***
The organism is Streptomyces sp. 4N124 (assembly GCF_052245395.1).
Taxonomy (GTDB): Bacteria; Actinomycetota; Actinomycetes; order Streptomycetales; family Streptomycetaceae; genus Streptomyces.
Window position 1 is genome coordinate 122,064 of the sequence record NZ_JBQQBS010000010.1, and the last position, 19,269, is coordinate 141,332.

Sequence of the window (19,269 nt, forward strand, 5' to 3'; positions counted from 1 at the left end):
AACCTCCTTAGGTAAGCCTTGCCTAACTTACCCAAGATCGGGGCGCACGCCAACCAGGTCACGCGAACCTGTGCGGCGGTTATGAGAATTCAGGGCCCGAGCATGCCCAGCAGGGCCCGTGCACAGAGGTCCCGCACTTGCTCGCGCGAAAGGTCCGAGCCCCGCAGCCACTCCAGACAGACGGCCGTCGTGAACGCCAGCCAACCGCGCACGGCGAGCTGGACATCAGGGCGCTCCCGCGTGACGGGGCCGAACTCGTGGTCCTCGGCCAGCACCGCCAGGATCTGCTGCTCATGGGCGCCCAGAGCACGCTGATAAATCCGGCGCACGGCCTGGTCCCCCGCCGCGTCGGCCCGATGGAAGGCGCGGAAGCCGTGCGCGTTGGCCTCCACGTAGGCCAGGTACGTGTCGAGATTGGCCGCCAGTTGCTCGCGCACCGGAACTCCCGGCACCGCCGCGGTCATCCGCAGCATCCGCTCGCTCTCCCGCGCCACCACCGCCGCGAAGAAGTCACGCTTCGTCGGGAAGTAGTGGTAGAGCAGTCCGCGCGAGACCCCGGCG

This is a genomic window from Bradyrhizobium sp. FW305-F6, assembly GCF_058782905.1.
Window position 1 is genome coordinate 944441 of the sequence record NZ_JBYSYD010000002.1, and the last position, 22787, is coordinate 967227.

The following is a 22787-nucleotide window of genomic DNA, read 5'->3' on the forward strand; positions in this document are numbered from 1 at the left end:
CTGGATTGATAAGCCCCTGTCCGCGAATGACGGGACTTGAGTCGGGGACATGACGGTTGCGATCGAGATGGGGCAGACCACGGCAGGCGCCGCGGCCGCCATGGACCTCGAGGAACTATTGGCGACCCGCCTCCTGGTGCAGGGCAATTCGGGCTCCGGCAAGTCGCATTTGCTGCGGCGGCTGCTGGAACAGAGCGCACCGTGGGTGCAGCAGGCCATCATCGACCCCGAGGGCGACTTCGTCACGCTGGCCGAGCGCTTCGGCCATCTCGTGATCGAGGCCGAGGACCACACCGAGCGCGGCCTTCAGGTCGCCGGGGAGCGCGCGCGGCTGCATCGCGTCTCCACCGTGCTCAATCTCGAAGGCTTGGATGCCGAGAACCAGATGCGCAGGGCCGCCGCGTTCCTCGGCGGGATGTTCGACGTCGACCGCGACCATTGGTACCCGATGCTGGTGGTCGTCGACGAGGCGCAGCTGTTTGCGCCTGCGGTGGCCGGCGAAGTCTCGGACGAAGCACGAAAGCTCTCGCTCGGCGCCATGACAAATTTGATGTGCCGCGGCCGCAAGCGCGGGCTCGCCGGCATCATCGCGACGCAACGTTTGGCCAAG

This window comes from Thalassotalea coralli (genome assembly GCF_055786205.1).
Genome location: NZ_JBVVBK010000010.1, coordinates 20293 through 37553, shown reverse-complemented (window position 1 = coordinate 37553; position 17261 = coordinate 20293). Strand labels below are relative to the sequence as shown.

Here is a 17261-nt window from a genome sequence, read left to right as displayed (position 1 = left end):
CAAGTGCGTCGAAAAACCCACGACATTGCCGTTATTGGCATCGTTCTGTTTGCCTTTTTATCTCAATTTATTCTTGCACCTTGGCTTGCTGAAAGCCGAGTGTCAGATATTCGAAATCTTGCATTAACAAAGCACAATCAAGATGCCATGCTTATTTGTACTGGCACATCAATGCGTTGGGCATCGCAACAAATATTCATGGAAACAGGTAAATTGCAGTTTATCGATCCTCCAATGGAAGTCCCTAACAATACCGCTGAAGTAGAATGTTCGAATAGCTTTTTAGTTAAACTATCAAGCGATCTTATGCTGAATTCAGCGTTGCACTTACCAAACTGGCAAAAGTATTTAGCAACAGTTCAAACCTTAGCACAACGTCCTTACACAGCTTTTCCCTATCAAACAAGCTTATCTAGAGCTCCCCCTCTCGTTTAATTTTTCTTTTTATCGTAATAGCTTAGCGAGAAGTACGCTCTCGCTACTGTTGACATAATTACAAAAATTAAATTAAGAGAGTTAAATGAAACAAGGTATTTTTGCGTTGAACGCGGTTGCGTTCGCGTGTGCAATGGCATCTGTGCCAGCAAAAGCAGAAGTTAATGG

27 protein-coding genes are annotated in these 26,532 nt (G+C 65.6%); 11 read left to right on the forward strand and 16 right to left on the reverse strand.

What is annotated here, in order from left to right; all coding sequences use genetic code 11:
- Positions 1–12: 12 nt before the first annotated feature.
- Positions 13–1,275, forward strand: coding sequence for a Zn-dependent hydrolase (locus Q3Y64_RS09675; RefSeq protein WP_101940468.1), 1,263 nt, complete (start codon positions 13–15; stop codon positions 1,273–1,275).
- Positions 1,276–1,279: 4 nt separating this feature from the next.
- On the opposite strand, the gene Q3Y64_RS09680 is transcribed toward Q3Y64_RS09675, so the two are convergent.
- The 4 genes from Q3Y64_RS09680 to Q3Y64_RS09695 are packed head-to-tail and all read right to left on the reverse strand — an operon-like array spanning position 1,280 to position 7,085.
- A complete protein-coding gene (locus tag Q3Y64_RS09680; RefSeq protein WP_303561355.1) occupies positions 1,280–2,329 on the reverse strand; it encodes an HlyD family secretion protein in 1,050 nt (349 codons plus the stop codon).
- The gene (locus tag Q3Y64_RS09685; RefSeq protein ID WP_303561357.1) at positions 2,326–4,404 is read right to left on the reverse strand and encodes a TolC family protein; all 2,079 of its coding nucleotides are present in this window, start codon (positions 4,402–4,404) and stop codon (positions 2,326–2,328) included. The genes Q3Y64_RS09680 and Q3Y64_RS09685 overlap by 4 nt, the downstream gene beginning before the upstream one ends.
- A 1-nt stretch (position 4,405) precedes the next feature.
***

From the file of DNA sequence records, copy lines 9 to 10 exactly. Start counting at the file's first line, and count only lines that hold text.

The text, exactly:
CTGGATTGATAAGCCCCTGTCCGCGAATGACGGGACTTGAGTCGGGGACATGACGGTTGCGATCGAGATGGGGCAGACCACGGCAGGCGCCGCGGCCGCCATGGACCTCGAGGAACTATTGGCGACCCGCCTCCTGGTGCAGGGCAATTCGGGCTCCGGCAAGTCGCATTTGCTGCGGCGGCTGCTGGAACAGAGCGCACCGTGGGTGCAGCAGGCCATCATCGACCCCGAGGGCGACTTCGTCACGCTGGCCGAGCGCTTCGGCCATCTCGTGATCGAGGCCGAGGACCACACCGAGCGCGGCCTTCAGGTCGCCGGGGAGCGCGCGCGGCTGCATCGCGTCTCCACCGTGCTCAATCTCGAAGGCTTGGATGCCGAGAACCAGATGCGCAGGGCCGCCGCGTTCCTCGGCGGGATGTTCGACGTCGACCGCGACCATTGGTACCCGATGCTGGTGGTCGTCGACGAGGCGCAGCTGTTTGCGCCTGCGGTGGCCGGCGAAGTCTCGGACGAAGCACGAAAGCTCTCGCTCGGCGCCATGACAAATTTGATGTGCCGCGGCCGCAAGCGCGGGCTCGCCGGCATCATCGCGACGCAACGTTTGGCCAAG

This window comes from Thalassotalea coralli (genome assembly GCF_055786205.1).